Apparently unprompted and apropos of absolutely nothing, a male teacher in Oregon decided to share his thoughts on rape culture, a concept he finds “dubious,” with the student body and staff. As the Oregonianreported, these thoughts did not go over well.
On May 2, history teacher David Lickey drafted a three-page opinion essay on the “theoretical construct” that is rape culture and subsequently circulated it throughout Portland’s Grant High School. Naturally, the document landed on Facebook.
“The very wording of ‘rape culture’ seems to me a bit hysterical,” Lickey wrote.
“‘Rape culture’ is a theoretical construct that is ill defined,” he continued, in a remarkable replication of pretentious high school prose. “What exactly is ‘rape culture’? I don’t see it in my life or the lives of any of the men and women I have known. I have never met a person who believes rape is anything other than a heinous crime.”
Whatever universal agreement might exist on the subject of rape being heinous, however, doesn’t keep the crime from happening. According to RAINN, one in six women will experience attempted or completed rape in her lifetime, while one in 33 men will be able to say the same. But the frequency with which rape occurs doesn’t answer Lickey’s question.
Rape culture is the normalization of sexual violence such that society excuses it and, often, blames the victim. It’s perpetuated by objectifying depictions of women and their bodies, by misogynistic language and, actually, by the kinds of assertions Lickey makes in his essay. Dismissing the role of a “patriarchal male ‘culture,'” as Lickey does,minimizes the gravity of the actions of perpetrators of sexual assault, often brushing them off as unsurprising male behavior. It is exemplified in the judge that calls a convicted rapist “an extraordinarily good man” who simply did a bad thing, or the judge who lets an accused rapist off the hook because he didn’t enjoy the nonconsensual sex.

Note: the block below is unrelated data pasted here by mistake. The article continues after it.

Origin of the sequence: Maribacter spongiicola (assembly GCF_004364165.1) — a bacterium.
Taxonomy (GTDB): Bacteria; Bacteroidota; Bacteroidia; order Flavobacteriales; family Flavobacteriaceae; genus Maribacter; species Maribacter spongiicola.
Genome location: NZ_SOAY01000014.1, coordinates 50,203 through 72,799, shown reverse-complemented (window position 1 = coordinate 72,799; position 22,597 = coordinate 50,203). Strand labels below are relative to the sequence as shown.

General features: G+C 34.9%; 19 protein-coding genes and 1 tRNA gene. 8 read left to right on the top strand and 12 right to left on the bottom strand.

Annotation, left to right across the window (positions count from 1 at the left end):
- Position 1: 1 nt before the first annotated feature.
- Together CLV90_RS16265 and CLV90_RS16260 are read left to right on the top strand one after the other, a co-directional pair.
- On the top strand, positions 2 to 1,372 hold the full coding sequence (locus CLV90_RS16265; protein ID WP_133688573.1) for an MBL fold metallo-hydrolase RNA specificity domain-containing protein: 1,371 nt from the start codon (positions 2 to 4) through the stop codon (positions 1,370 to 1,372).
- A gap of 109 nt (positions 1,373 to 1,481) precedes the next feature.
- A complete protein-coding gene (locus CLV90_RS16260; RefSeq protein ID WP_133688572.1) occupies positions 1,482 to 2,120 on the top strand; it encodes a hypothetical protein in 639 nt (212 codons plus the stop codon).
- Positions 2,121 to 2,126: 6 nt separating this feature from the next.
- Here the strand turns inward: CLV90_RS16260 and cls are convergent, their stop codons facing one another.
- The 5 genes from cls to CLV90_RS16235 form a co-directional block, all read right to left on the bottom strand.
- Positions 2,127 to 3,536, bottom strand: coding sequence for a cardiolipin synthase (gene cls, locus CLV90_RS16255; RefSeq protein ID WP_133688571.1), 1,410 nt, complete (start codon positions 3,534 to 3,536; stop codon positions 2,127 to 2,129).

Lickey did not see “anything even remotely chauvinistic or misogynistic” about the opinions expressed in his essay, but the school’s principal seemed to disagree. According to the Oregonian, Carol Campbell followed Lickey’s document with an apology on Friday night, noting that the op-ed had been presented “with very little context” and that some of its contents “[ran] counter to the way we approach this important subject.”
“The perspective of the teacher does not reflect nor support our approach to educating students on sexual assault,” Campbell wrote, also citing a rule that anyone who teaches a writing-intensive subject should know: “A strong contradictory argument should be accompanied by counter-arguments from credible sources.”